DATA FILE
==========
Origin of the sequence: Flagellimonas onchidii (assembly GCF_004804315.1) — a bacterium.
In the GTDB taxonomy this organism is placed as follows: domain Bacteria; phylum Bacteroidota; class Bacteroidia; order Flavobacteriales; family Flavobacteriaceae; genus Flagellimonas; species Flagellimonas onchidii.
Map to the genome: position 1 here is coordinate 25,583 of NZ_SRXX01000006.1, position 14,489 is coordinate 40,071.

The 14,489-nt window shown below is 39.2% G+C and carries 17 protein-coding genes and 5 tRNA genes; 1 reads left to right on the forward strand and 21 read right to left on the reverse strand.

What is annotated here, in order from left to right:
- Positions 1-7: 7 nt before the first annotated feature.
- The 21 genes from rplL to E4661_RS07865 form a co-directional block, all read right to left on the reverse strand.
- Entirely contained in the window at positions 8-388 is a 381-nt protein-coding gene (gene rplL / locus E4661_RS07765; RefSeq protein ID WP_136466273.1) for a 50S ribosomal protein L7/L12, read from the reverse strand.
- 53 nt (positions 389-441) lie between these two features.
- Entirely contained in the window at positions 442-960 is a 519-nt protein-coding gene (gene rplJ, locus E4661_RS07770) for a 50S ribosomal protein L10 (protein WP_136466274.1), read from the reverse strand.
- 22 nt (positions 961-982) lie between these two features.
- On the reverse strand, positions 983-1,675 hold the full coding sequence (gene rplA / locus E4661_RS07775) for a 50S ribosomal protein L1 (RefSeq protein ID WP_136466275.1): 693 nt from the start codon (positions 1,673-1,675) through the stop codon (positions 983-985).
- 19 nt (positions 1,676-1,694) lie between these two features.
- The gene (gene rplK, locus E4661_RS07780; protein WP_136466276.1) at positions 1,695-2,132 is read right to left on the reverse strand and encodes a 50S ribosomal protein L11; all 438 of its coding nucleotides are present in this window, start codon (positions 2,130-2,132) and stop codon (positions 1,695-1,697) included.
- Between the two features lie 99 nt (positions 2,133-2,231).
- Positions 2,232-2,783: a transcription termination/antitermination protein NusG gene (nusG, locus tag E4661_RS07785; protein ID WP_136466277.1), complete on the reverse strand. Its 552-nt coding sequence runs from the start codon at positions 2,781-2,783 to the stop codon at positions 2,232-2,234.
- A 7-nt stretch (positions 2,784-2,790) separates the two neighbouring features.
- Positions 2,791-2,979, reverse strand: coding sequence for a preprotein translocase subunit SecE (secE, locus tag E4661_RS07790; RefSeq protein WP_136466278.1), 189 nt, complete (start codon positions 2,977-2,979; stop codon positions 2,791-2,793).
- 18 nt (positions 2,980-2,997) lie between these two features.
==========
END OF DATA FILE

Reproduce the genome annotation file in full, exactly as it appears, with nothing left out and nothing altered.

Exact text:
Origin of the sequence: Flagellimonas onchidii (assembly GCF_004804315.1) — a bacterium.
In the GTDB taxonomy this organism is placed as follows: domain Bacteria; phylum Bacteroidota; class Bacteroidia; order Flavobacteriales; family Flavobacteriaceae; genus Flagellimonas; species Flagellimonas onchidii.
Map to the genome: position 1 here is coordinate 25,583 of NZ_SRXX01000006.1, position 14,489 is coordinate 40,071.

The 14,489-nt window shown below is 39.2% G+C and carries 17 protein-coding genes and 5 tRNA genes; 1 reads left to right on the forward strand and 21 read right to left on the reverse strand.

What is annotated here, in order from left to right:
- Positions 1-7: 7 nt before the first annotated feature.
- The 21 genes from rplL to E4661_RS07865 form a co-directional block, all read right to left on the reverse strand.
- Entirely contained in the window at positions 8-388 is a 381-nt protein-coding gene (gene rplL / locus E4661_RS07765; RefSeq protein ID WP_136466273.1) for a 50S ribosomal protein L7/L12, read from the reverse strand.
- 53 nt (positions 389-441) lie between these two features.
- Entirely contained in the window at positions 442-960 is a 519-nt protein-coding gene (gene rplJ, locus E4661_RS07770) for a 50S ribosomal protein L10 (protein WP_136466274.1), read from the reverse strand.
- 22 nt (positions 961-982) lie between these two features.
- On the reverse strand, positions 983-1,675 hold the full coding sequence (gene rplA / locus E4661_RS07775) for a 50S ribosomal protein L1 (RefSeq protein ID WP_136466275.1): 693 nt from the start codon (positions 1,673-1,675) through the stop codon (positions 983-985).
- 19 nt (positions 1,676-1,694) lie between these two features.
- The gene (gene rplK, locus E4661_RS07780; protein WP_136466276.1) at positions 1,695-2,132 is read right to left on the reverse strand and encodes a 50S ribosomal protein L11; all 438 of its coding nucleotides are present in this window, start codon (positions 2,130-2,132) and stop codon (positions 1,695-1,697) included.
- Between the two features lie 99 nt (positions 2,133-2,231).
- Positions 2,232-2,783: a transcription termination/antitermination protein NusG gene (nusG, locus tag E4661_RS07785; protein ID WP_136466277.1), complete on the reverse strand. Its 552-nt coding sequence runs from the start codon at positions 2,781-2,783 to the stop codon at positions 2,232-2,234.
- A 7-nt stretch (positions 2,784-2,790) separates the two neighbouring features.
- Positions 2,791-2,979, reverse strand: coding sequence for a preprotein translocase subunit SecE (secE, locus tag E4661_RS07790; RefSeq protein WP_136466278.1), 189 nt, complete (start codon positions 2,977-2,979; stop codon positions 2,791-2,793).
- 18 nt (positions 2,980-2,997) lie between these two features.